The most distant object ever observed in space has provided scientists with an unprecedented insight into the "cosmic dark ages" following the birth of the universe some 13.7 billion years ago.
A gigantic explosion on the edge of the known universe has been confirmed as the furthermost object in the cosmos.
It occurred nearly 700 million years after the Big Bang and its radiation has taken some 13 billion years to reach Earth - making it 13 billion light years away.
The explosion is one of many thousands of gamma-ray bursts that scientists have detected since they were first discovered more than 40 years ago by spy satellites designed to monitor the radiation emitted by man-made nuclear explosions.
This particular gamma-ray burst, named 090423, occurred on April 23 and its afterglow lasted for about 10 seconds before it died out.
This was long enough for the Swift satellite operated by Nasa to identify its location so that other telescopes on the ground could analyse the explosion in more detail.
Gamma-ray bursts are the most energetic events known to scientists. In just a couple of seconds these massively powerful explosions in space release as much energy as the Sun would release in its entire lifecycle of 10 billion years.
Finding a gamma-ray burst that is 13 billion light years away means that it must have taken place within the period known as the "cosmic dark ages", a timespan of about 900 million years that separates the Big Bang from the formation of the earliest stars and galaxies.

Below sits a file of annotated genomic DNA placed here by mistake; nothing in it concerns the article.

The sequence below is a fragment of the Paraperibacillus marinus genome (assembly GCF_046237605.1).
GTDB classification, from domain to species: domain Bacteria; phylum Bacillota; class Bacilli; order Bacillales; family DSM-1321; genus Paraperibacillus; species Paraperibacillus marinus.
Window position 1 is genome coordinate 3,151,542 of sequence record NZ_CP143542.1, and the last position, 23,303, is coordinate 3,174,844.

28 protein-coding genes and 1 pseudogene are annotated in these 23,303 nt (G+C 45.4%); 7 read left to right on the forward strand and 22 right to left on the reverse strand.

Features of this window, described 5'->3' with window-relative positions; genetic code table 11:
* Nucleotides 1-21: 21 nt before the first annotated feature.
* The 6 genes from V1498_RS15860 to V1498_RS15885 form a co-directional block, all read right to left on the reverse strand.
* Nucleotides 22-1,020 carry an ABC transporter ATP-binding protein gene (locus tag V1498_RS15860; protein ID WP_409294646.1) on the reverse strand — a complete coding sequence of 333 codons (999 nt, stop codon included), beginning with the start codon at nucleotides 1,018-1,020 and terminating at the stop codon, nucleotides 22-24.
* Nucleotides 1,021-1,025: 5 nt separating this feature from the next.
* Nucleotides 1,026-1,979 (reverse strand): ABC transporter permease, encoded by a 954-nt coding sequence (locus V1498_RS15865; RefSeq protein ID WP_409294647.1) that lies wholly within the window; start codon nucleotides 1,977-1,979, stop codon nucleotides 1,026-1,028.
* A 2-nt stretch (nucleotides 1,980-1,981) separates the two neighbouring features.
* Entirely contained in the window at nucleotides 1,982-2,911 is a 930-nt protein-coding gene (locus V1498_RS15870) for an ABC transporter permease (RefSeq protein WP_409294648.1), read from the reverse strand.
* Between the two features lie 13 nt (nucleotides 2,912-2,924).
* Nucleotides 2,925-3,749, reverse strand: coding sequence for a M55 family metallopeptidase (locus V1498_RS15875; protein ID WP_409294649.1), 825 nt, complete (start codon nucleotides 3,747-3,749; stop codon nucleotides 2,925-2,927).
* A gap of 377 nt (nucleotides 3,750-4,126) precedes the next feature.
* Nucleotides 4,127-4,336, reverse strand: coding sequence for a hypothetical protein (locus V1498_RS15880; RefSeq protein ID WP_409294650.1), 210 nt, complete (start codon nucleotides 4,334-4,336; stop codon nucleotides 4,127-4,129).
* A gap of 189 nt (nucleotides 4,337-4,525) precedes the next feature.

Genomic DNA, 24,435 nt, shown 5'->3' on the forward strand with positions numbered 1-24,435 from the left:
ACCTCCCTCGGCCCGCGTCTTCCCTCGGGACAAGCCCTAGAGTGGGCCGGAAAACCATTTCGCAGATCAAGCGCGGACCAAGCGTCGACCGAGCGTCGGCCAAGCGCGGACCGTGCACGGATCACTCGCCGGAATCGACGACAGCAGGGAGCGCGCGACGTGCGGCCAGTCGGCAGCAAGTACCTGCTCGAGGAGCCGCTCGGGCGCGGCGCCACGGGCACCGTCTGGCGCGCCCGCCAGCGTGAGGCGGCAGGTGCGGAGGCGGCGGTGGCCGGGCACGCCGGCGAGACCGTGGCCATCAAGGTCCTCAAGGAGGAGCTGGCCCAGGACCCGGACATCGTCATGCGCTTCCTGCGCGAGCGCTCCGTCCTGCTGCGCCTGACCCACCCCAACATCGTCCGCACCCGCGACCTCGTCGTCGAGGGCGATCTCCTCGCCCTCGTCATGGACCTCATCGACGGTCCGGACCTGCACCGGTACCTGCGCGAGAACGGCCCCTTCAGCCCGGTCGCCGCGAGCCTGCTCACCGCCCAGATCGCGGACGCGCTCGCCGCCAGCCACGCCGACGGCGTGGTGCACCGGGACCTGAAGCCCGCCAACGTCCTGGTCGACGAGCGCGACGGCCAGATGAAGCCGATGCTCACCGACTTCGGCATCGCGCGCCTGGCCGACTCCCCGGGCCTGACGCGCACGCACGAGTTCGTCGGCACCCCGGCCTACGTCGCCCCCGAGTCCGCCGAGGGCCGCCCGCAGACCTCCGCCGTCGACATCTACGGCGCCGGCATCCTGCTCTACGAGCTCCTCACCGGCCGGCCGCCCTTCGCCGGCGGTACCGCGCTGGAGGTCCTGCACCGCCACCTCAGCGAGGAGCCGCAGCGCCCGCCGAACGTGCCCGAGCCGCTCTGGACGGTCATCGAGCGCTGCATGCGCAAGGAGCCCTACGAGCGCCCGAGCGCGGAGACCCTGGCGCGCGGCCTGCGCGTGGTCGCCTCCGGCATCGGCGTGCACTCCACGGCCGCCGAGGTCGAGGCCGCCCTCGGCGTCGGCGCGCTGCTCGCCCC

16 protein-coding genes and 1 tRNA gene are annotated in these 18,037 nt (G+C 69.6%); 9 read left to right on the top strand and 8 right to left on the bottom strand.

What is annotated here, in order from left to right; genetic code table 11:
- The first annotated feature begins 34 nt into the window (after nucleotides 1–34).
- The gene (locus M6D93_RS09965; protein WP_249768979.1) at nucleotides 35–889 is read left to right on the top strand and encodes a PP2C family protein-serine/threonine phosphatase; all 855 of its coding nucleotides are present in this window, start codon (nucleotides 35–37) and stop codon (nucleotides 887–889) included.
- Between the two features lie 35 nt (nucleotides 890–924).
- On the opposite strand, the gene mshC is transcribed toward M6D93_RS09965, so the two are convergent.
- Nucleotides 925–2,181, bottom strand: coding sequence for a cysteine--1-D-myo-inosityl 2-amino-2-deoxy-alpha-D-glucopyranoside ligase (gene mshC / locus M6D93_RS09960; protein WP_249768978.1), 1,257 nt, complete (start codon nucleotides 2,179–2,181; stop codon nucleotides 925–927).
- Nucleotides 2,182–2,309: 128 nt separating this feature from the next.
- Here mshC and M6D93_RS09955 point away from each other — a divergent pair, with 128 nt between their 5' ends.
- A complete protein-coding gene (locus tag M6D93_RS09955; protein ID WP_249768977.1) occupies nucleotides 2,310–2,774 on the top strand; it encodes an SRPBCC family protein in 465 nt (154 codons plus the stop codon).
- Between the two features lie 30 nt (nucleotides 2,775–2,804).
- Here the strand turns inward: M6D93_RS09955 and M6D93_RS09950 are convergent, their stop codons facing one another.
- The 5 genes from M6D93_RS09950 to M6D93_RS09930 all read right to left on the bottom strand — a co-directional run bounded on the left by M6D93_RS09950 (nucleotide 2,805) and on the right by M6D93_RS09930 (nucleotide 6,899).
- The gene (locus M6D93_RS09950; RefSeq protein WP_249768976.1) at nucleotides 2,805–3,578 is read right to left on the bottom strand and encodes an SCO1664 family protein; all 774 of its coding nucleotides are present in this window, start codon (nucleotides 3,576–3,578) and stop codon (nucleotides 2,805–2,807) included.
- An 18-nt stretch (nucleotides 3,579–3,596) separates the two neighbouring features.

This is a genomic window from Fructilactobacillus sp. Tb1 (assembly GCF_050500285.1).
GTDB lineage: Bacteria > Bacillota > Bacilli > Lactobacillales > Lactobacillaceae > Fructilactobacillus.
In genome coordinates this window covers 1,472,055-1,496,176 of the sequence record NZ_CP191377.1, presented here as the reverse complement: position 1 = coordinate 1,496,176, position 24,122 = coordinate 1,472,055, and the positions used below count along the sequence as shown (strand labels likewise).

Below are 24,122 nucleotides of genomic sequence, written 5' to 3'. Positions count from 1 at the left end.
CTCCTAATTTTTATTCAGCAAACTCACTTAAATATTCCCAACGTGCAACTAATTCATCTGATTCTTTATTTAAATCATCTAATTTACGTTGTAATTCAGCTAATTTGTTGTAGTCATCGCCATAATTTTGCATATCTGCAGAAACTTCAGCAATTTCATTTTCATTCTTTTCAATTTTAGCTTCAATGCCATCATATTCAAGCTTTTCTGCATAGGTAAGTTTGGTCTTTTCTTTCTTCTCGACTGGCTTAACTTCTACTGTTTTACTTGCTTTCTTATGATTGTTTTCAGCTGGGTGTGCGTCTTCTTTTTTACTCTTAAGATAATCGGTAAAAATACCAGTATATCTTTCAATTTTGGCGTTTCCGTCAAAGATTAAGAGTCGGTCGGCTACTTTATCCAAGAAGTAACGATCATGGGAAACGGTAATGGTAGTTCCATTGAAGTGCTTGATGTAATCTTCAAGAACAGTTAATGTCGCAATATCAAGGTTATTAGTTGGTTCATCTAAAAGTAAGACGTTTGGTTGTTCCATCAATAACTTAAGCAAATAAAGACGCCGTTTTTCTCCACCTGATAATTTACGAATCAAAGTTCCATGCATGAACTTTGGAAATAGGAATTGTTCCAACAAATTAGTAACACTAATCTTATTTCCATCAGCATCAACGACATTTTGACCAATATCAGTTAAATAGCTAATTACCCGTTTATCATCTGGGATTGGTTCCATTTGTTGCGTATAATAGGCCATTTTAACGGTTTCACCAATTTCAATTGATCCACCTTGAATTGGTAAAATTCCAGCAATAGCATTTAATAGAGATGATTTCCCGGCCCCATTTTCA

"This observation allows us to begin exploring the last blank space on our map of the universe. It's the first time that we've seen an object within this period of the universe's dark ages," said Nial Tanvir, of Leicester University, who led the study published in the journal Nature.
"We're beginning to peer back to the era of the very first structures in the universe. It's the last unexplained era because in broad-brush terms we have a reasonably good idea of what happened during the rest of the life of the universe," he added.
Andrew Levan, of Warwick University, another member of the international research team, said: "We're looking back into the universe when it was very, very young and we're seeing objects that formed in the very early universe - it was one of the first objects to form after the Big Bang.
"These early stars only lived for a few million years. They lived fast and died young," he added.
* The gamma-ray burst 090423 explosion occurred when the universe was less than 5 per cent of its present age and a tenth of its present size.
* The blast occurred nearly 700 million years after the Big Bang, and has taken 13 billion years to reach the earth.